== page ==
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Time Flies Like a Weaving Shuttle, 2009. Twenty tapestries created on-site by five artisan Tujia weavers in residence (Li Chengfeng, Li Qiumei, Li Daiqin, Liang Aixiu, and Ye Jumei) five wooden weaving looms, wool yarn, audio, and a bulletin board with photographs and documents relating to Tujia culture and the weavers. Dimensions variable. Photo: Carlos Avendaño.
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Time Flies Like a Weaving Shuttle, 2009 (detail, back). Twenty tapestries created on-site by five artisan Tujia weavers in residence (Li Chengfeng, Li Qiumei, Li Daiqin, Liang Aixiu, and Ye Jumei) five wooden weaving looms, wool yarn, audio, and a bulletin board with photographs and documents relating to Tujia culture and the weavers. Dimensions variable. Photo: Carlos Avendaño.
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Cai Guo-Qiang

Cai Guo-Qiang: Fallen Blossoms consists of a poetic meditation on the passing of time, memory, and memorializing. One of the artist's signature "explosion events," Fallen Blossoms: Explosion Project has been specifically commissioned for the exhibition and occurred at the Philadelphia Museum of Art; followed by a second explosion event at the Fabric Workshop and Museum. Inspired by the memory of Anne d'Harnoncourt (1943-2008), late director of the Philadelphia Museum of Art, and her long friendship with the founder and artistic director of the Fabric Workshop and Museum, Marion Boulton Stroud, Cai Guo-Qiang: Fallen Blossoms addresses themes of memory, loss and renewal on a personal and public level. It is Cai's first solo exhibition in Philadelphia and the first in the United States since his retrospective at the Guggenheim Museum in early 2008.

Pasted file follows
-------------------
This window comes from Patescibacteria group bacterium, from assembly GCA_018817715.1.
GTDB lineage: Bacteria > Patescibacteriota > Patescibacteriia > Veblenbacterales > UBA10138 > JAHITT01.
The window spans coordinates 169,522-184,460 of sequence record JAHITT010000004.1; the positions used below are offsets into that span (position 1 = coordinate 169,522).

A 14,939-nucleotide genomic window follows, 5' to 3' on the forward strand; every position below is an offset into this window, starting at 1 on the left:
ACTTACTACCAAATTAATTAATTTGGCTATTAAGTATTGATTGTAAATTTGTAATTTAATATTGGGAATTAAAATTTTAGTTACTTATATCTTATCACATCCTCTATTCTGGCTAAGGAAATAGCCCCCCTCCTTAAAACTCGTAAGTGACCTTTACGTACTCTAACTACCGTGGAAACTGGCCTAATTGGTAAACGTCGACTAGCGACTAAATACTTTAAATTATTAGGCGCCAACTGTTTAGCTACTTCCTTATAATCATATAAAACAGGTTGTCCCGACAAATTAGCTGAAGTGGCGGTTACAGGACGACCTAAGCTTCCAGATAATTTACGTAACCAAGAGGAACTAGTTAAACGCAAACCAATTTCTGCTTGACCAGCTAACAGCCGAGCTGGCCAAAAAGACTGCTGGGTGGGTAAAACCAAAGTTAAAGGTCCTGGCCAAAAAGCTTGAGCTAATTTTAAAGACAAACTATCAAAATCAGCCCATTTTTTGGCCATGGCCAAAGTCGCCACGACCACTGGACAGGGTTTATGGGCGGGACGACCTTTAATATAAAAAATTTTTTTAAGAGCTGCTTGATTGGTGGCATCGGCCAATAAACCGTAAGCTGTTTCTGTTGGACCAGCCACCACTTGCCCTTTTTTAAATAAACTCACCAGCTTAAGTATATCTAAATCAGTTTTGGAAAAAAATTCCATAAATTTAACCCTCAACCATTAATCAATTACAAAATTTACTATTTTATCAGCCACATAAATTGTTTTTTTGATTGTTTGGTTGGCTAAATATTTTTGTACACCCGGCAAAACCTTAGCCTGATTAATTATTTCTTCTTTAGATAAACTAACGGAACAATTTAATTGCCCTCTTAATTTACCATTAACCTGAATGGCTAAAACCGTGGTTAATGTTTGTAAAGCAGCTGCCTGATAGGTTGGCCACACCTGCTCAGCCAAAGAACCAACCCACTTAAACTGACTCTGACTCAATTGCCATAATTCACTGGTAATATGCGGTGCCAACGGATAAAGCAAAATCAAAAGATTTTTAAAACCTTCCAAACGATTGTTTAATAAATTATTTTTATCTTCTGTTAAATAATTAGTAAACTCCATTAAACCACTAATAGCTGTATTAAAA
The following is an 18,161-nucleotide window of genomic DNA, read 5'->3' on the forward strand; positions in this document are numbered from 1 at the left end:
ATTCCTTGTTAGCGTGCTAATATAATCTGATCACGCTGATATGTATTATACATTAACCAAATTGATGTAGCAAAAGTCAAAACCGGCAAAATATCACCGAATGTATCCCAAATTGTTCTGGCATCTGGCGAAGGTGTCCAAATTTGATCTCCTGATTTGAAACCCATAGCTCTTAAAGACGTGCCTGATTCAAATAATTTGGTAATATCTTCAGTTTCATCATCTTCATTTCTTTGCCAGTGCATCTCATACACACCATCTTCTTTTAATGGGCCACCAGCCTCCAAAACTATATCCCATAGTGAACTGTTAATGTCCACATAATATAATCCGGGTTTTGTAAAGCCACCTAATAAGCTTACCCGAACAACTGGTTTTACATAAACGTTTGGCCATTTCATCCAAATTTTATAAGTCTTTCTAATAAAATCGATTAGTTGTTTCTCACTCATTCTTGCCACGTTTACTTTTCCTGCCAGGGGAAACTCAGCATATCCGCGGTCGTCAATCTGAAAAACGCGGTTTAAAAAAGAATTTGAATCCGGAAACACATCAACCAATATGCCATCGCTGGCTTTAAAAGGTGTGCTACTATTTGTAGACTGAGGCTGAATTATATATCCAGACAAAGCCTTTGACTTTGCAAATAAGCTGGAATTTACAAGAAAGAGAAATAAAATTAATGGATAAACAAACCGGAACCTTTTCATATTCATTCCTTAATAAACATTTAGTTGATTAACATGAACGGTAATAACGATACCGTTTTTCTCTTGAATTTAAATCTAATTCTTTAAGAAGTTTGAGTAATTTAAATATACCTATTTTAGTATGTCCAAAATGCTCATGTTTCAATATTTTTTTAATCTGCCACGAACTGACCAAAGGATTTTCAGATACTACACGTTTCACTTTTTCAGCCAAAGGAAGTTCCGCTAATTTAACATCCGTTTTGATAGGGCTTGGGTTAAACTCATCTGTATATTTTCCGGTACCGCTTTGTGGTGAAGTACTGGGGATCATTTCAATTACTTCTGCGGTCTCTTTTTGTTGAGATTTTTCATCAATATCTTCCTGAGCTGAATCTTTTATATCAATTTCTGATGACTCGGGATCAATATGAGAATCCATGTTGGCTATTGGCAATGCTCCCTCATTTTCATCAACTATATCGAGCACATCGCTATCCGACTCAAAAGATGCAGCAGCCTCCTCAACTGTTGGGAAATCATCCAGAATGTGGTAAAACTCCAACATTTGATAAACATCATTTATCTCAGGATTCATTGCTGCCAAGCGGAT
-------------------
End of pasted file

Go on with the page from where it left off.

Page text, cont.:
Fallen Blossoms: Explosion Project took place on Friday, December 11, 2009, starting at approximately 4:15 p.m. on the East Terrace of the Philadelphia Museum of Art, and was followed by an event featuring the creation of a gunpowder drawing at the Fabric Workshop and Museum at 6 p.m. Each event was momentary. Cai Guo-Qiang: Fallen Blossoms includes four components, distributed between the Philadelphia Museum of Art and the Fabric Workshop and Museum. In addition to the explosion event on December 11, a series of four gunpowder drawings and a sculptural installation are on view inside the Museum in a presentation titled Light Passage. Two newly commissioned works, Time Flies Like a Weaving Shuttle and Time Scroll, were on display on the seventh and eighth floor of the Fabric Workshop and Museum.


Bio
Cai Guo-Qiang was born in 1957 in Quanzhou City, Fujian Province, China. He initially began working with gunpowder to foster spontaneity and confront the suppression that he felt from the controlled artistic tradition and social climate in China at the time. While living in Japan from 1986 to 1995, he explored the properties of gunpowder in his drawings, which led to the development of his signature explosion events. His installation works draw upon feng shui, philosophy, Chinese medicine and history, employing a site-specific, interdisciplinary approach that cuts across diverse mediums including drawing, painting, video and performance art. Cai was awarded the Golden Lion at the 48th Venice Biennale in 1999, the 7th Hiroshima Art Prize in 2007, and the 20th Fukuoka Asian Culture Prize in 2009. He was Director of Visual and Special Effects for the opening and closing ceremonies of the 2008 Summer Olympics in Beijing. In 2008, he was the subject of a retrospective at the Solomon R. Guggenheim Museum, New York. He has lived in New York since 1995.